SPMCIL Paika Bidroha Commemorative Coin by SPMCIL
Commemorative Coins :
manufacturing circulation coins. These coins are issued to commemorate events of historical
and social importance and to celebrate various accomplishments of public and private
organizations. India Government Mint, Mumbai has been releasing commemorative coins since
1964. The commemorative coins issued by the Mint are of very high quality and have a great
demand among coin collectors and numismatists.
Commemorative coins are of two types
Proof coins are the high quality commemorative coins which have a frozen effect on the surface
design of the coin with a mirror finish. These coins are marked with the symbol ‘M’ to indicate
that they are manufactured at Mumbai Mint. These coins are sold at a premium price as they
are manufactured with high quality standards and have high numismatic value.
Uncirculated coins are the high quality commemorative coins which have mirror finish on the
surface but without any frozen effect on the design. These coins are marked with a diamond
symbol to indicate they are stamped at Mumbai Mint. The uncirculated coins are also sold at
premium but they are priced a little lower than the proof coins.
In 1964 production of commemorative coins was started. The first commemorative coin was in the memory of Pandit Jawaharlal Nehru.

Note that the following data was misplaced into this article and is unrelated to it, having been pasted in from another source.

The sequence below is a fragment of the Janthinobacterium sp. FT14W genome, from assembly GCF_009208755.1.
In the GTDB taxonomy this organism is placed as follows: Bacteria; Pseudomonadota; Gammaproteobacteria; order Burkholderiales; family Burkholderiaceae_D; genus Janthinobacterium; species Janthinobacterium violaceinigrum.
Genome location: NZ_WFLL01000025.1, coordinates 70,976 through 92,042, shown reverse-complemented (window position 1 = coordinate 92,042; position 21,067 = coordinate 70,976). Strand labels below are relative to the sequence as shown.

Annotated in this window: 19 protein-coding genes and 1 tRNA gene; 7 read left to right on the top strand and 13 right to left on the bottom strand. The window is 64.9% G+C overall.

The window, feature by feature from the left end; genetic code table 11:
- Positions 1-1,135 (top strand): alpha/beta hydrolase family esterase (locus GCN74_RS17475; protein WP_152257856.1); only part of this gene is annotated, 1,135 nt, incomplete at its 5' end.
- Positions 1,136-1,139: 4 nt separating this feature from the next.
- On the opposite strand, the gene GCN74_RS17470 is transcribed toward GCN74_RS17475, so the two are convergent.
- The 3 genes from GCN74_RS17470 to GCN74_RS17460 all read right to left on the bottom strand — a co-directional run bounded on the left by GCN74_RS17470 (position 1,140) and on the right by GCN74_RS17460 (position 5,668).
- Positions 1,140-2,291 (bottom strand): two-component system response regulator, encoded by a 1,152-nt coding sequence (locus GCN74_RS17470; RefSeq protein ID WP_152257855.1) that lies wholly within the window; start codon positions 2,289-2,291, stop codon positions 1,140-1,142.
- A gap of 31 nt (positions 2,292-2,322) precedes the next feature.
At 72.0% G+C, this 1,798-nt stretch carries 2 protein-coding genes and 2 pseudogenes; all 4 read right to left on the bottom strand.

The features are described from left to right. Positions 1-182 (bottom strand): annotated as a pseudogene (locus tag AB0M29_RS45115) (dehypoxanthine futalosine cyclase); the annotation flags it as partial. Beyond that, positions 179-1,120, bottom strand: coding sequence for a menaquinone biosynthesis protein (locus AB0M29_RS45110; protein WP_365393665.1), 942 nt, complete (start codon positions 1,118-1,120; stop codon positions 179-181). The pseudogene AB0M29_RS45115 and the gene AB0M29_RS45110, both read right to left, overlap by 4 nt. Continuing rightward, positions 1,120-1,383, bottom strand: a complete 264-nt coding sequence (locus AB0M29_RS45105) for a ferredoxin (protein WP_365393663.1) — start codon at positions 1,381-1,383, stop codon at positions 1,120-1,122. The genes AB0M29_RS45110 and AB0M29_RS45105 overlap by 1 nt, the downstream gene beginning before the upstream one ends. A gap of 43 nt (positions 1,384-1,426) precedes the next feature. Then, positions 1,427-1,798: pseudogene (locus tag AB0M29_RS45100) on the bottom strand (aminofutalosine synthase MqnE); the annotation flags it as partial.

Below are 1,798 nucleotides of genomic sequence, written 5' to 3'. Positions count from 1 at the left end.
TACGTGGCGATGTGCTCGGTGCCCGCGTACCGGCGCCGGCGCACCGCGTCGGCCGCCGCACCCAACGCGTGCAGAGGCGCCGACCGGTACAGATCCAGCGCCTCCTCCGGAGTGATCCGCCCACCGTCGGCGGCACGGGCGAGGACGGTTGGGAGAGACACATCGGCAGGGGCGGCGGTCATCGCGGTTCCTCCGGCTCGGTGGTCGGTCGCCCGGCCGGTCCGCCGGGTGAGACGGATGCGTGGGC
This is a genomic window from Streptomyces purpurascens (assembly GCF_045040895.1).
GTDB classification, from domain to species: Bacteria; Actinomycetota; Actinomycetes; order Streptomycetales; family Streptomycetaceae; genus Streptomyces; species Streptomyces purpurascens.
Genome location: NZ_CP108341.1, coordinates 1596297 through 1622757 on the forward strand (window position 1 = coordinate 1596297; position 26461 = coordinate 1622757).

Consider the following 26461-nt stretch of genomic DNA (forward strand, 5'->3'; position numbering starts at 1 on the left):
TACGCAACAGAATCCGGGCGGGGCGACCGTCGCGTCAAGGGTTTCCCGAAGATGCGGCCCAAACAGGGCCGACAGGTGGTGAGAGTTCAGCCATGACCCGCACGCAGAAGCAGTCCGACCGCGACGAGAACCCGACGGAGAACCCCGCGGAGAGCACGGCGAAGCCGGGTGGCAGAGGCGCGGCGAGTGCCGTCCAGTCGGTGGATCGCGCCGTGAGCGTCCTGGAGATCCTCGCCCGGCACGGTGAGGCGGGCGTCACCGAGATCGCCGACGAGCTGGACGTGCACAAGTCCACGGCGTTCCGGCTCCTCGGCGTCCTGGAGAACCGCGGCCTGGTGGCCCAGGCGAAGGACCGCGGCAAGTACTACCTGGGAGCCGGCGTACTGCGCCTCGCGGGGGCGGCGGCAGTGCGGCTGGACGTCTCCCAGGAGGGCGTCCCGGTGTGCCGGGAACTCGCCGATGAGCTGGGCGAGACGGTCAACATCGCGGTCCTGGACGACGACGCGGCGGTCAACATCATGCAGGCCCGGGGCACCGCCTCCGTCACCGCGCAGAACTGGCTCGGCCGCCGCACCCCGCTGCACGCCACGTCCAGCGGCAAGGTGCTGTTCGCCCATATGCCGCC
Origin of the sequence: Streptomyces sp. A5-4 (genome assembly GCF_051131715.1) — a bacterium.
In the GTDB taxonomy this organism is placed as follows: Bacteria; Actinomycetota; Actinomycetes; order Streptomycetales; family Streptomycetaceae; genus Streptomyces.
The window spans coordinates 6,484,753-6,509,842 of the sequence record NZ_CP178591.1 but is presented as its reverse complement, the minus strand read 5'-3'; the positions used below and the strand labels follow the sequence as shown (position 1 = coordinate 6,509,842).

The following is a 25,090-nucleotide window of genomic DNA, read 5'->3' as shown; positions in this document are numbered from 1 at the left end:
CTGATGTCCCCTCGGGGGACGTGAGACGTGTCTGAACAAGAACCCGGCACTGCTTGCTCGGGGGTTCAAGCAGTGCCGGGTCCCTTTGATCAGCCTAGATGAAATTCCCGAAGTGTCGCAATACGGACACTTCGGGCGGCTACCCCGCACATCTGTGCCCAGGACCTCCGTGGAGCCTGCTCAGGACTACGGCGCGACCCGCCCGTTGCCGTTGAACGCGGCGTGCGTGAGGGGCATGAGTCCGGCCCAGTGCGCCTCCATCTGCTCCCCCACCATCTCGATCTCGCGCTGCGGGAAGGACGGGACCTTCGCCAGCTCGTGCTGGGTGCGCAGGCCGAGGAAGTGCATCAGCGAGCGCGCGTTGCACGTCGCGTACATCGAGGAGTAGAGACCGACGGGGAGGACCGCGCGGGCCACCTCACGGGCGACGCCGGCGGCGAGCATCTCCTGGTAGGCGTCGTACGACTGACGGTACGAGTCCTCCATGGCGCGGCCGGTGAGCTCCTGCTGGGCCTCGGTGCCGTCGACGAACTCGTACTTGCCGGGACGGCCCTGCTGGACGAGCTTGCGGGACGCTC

The Paika Rebellion (Paika Bidroha) War Fought against British rule, in Odisha in 1817. Pre-dating what was popularly regarded as the first war of independence in 1857, the Paika Bidroha of 1817 in Odisha briefly shook the foundation of British rule in eastern part of India. Paikas were essentially the peasant militias of the Gajapati rulers of Odisha who rendered the military service to the king during the times of war while taking up cultivation during the times of peace.
Till 1803, Odisha was under Maratha rule, however after the second Anglo-Maratha war, the Marathas were forced to cede most of the territory in Odisha to British East India Company. Establishment of British rule in Odisha was followed by a policy of repression against the Paikas. They lost their traditional position in the society and their lands were taken away. In addition to losing their estates, the paikas were also heavily exploited by the revenue collectors under the British.
Paikas under the leadership of Bakshi Jagabandhu, the hereditary chief of militia army of the Gajapati King of khurda (a kingdom near Puri), rose in rebellion in March 1817, taking support of tribals and another section of society. The Paikas attacked British symbols of power, setting ablaze police station, administrative offices and treasury during their march towards Khurda. Britishers were initially taken back and then tried to regain lost ground but faced stiff resistance from the rebelling paikas. However, the paikas were eventually defeated by the British.
The Paikas retreated into the thick jungles of Odisha and carried out guerrilla war face for several years. After successive defeats, the Paika leader Bakshi Jagabandhu, surrender to the British in 1825 and lived as a prisoner in Cuttack till his death in 1829.
OF THE COIN
SHAPE, DIAMETER & No. OF SERRATION
TWO HUNDRED RUPEES
DIAMETER – 44mm
SERRATIONS – 200
Silver- 50 %, Copper – 40 %,
Nickel- 05 % and Zinc- 05 %